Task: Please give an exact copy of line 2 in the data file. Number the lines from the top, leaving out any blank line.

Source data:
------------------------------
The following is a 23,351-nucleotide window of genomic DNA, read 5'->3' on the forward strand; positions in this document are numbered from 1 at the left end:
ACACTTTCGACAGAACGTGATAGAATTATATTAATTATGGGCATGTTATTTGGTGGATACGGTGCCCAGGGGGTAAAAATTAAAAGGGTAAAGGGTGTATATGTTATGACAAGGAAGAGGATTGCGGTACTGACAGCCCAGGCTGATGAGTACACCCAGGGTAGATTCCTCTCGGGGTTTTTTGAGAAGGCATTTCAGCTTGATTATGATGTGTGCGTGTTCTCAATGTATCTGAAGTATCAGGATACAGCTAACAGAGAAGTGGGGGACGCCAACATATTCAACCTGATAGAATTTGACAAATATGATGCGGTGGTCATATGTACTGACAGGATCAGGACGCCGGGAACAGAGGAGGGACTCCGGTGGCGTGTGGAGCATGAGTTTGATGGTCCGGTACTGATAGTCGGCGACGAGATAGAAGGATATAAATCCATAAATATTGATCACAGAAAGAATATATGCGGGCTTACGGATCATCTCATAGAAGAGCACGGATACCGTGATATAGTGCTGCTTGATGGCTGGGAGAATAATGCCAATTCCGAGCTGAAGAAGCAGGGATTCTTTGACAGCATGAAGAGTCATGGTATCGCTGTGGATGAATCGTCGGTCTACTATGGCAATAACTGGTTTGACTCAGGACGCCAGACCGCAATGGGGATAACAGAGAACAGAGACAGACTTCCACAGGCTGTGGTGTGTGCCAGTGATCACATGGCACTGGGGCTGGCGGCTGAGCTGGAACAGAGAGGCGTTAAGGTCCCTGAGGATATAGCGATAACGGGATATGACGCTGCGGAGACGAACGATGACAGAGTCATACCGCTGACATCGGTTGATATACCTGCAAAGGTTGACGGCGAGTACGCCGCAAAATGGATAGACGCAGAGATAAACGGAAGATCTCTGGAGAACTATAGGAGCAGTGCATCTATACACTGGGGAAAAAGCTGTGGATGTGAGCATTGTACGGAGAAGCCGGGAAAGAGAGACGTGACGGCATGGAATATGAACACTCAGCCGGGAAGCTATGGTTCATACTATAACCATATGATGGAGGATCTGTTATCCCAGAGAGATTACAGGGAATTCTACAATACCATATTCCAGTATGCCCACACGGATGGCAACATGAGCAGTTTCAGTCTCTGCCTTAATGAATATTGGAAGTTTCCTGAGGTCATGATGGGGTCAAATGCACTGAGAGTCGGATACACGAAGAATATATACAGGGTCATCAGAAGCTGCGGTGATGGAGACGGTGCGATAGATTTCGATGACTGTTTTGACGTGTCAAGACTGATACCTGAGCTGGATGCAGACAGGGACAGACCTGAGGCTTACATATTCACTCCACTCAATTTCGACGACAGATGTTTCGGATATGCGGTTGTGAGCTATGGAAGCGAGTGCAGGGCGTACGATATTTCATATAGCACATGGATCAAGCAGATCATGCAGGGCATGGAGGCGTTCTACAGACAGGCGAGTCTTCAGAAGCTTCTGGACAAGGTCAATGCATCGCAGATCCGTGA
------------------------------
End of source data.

ACACTTTCGACAGAACGTGATAGAATTATATTAATTATGGGCATGTTATTTGGTGGATACGGTGCCCAGGGGGTAAAAATTAAAAGGGTAAAGGGTGTATATGTTATGACAAGGAAGAGGATTGCGGTACTGACAGCCCAGGCTGATGAGTACACCCAGGGTAGATTCCTCTCGGGGTTTTTTGAGAAGGCATTTCAGCTTGATTATGATGTGTGCGTGTTCTCAATGTATCTGAAGTATCAGGATACAGCTAACAGAGAAGTGGGGGACGCCAACATATTCAACCTGATAGAATTTGACAAATATGATGCGGTGGTCATATGTACTGACAGGATCAGGACGCCGGGAACAGAGGAGGGACTCCGGTGGCGTGTGGAGCATGAGTTTGATGGTCCGGTACTGATAGTCGGCGACGAGATAGAAGGATATAAATCCATAAATATTGATCACAGAAAGAATATATGCGGGCTTACGGATCATCTCATAGAAGAGCACGGATACCGTGATATAGTGCTGCTTGATGGCTGGGAGAATAATGCCAATTCCGAGCTGAAGAAGCAGGGATTCTTTGACAGCATGAAGAGTCATGGTATCGCTGTGGATGAATCGTCGGTCTACTATGGCAATAACTGGTTTGACTCAGGACGCCAGACCGCAATGGGGATAACAGAGAACAGAGACAGACTTCCACAGGCTGTGGTGTGTGCCAGTGATCACATGGCACTGGGGCTGGCGGCTGAGCTGGAACAGAGAGGCGTTAAGGTCCCTGAGGATATAGCGATAACGGGATATGACGCTGCGGAGACGAACGATGACAGAGTCATACCGCTGACATCGGTTGATATACCTGCAAAGGTTGACGGCGAGTACGCCGCAAAATGGATAGACGCAGAGATAAACGGAAGATCTCTGGAGAACTATAGGAGCAGTGCATCTATACACTGGGGAAAAAGCTGTGGATGTGAGCATTGTACGGAGAAGCCGGGAAAGAGAGACGTGACGGCATGGAATATGAACACTCAGCCGGGAAGCTATGGTTCATACTATAACCATATGATGGAGGATCTGTTATCCCAGAGAGATTACAGGGAATTCTACAATACCATATTCCAGTATGCCCACACGGATGGCAACATGAGCAGTTTCAGTCTCTGCCTTAATGAATATTGGAAGTTTCCTGAGGTCATGATGGGGTCAAATGCACTGAGAGTCGGATACACGAAGAATATATACAGGGTCATCAGAAGCTGCGGTGATGGAGACGGTGCGATAGATTTCGATGACTGTTTTGACGTGTCAAGACTGATACCTGAGCTGGATGCAGACAGGGACAGACCTGAGGCTTACATATTCACTCCACTCAATTTCGACGACAGATGTTTCGGATATGCGGTTGTGAGCTATGGAAGCGAGTGCAGGGCGTACGATATTTCATATAGCACATGGATCAAGCAGATCATGCAGGGCATGGAGGCGTTCTACAGACAGGCGAGTCTTCAGAAGCTTCTGGACAAGGTCAATGCATCGCAGATCCGTGA